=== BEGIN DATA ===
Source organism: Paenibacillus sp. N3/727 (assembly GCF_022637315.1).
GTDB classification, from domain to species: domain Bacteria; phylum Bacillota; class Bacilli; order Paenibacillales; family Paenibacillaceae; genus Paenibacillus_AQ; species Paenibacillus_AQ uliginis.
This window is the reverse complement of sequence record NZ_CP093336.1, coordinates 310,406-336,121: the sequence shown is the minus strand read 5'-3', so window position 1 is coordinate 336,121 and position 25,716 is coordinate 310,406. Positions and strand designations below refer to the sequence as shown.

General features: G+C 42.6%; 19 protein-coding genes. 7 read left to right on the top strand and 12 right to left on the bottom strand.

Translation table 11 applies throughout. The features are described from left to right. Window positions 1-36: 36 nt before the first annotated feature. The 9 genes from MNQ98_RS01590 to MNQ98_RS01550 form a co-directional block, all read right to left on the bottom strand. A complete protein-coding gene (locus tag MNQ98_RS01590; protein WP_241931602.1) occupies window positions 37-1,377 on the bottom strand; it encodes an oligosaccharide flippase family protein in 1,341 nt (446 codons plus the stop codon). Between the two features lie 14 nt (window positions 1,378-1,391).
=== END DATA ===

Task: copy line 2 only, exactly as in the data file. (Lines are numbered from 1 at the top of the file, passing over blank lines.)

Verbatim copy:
GTDB classification, from domain to species: domain Bacteria; phylum Bacillota; class Bacilli; order Paenibacillales; family Paenibacillaceae; genus Paenibacillus_AQ; species Paenibacillus_AQ uliginis.